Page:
Robert Owen lived on Burton Place just a few yards from the Gardens. He was a self-made man of working-class background who wanted to enable others to follow his example. He believed an end to poverty should be achieved by workers’ action not charitable donations. His residency in the area overlapped with that of Chadwick and they would have known of each other.
As a businessman Owen had developed a model village in New Lanark in Scotland whereby workers had fair conditions, good housing and education for their children. Although he publicised his success and there was interest in his ideas, many employers felt such schemes would lead to a loss in profits. They were, therefore, reluctant to follow suit. So Owen developed his ideas of workers’ cooperatives whereby workers could run a business themselves and get a fair deal by sharing out profits.
Burton Place was his London base between 1832 and 1840. He lived here, held meetings at a hall behind the house and developed his idea of a consolidated union to unite workers to fight for their rights. The Grand National Consolidated Trades Union had its big moment after the Tolpuddle Martyrs scandal. A group of agricultural workers attempted to join Owen’s union and were arrested and transported. Thirty thousand Union members went on strike to protest but by August 1834 the strike had fizzled out and Owen’s Trade Union had collapsed.
Nevertheless, Owen’s conception of workers’ cooperatives survived and was taken forward in the 1860’s to develop into the movement that continues today.
Rowland Hill lived at number 2. In early 1837, he wrote a pamphlet called ‘Post Office Reform, its Importance and Practicability’ and this became the basis for post office reforms.
In the nineteenth century the postal service was inefficient and slow, holding up business and preventing the free flow of correspondence. Hill’s ideas streamlined the service and resulted in a massive increase in its use. In 1840 the penny black stamp was introduced, allowing people from all classes to send and receive letters.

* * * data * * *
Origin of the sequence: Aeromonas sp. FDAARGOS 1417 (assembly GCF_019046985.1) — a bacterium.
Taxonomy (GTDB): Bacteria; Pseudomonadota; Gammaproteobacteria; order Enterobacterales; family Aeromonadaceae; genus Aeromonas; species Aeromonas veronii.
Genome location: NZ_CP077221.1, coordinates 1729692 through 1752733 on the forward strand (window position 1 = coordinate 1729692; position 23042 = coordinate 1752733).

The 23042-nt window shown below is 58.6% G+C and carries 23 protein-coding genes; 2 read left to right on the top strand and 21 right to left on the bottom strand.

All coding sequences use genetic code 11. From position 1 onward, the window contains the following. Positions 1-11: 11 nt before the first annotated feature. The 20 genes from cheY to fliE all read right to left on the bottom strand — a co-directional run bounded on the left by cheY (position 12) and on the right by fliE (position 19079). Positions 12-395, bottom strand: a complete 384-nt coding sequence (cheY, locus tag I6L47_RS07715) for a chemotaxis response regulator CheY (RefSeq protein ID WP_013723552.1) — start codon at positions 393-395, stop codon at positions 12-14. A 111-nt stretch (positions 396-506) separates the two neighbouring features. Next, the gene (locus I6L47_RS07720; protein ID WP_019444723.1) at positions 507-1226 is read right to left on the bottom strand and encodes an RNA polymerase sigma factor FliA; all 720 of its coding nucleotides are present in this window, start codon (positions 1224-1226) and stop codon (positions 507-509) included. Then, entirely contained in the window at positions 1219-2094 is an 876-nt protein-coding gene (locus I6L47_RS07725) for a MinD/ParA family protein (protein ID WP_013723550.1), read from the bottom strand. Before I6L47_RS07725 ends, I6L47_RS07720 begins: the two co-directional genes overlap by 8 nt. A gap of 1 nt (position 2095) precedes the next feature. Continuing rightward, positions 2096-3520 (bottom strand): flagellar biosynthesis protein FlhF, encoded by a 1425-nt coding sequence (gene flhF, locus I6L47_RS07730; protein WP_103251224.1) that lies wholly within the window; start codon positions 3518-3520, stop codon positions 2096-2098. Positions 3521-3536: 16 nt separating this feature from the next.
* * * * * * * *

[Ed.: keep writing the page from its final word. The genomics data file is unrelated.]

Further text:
History of Cartwright Gardens
During the past two hundred years Cartwright Gardens has had varying fortunes. Between 1810 and 1860, 28 surgeons, 26 lawyers, 17 military officers and 13 clergymen were listed as residents: clearly a very affluent place to live. However, Regent’s Canal and then the railways brought industry to the area and with them came the dirt and the noise. Many people moved on to more pleasant places, such that by the end of the nineteenth century properties had become dilapidated and uncared for. Some became lodging houses and were others given over to charitable institutions set up to deal with the growing poverty nearby. Number 45 housed the Society for the Rescue of Young Women and number 49 the Memorial Home for Deserted Mothers. There were even two unsolved murders in the Gardens and in 1909 the name change was carried out from Burton Terrace to Cartwright Gardens. It was hoped this would improve its reputation. The effects of two world wars in the twentieth century, however, added to the decline.
Today the gardens have come full circle and are now back to their former glory. The houses are renovated, as you can see from the photographs above. Some are divided into rather expensive flats and there are a number of elegant hotels for visitors to London.
Links and References
Featured image at the top is Cartwright Gardens (c) Kirstie Shedden, 2021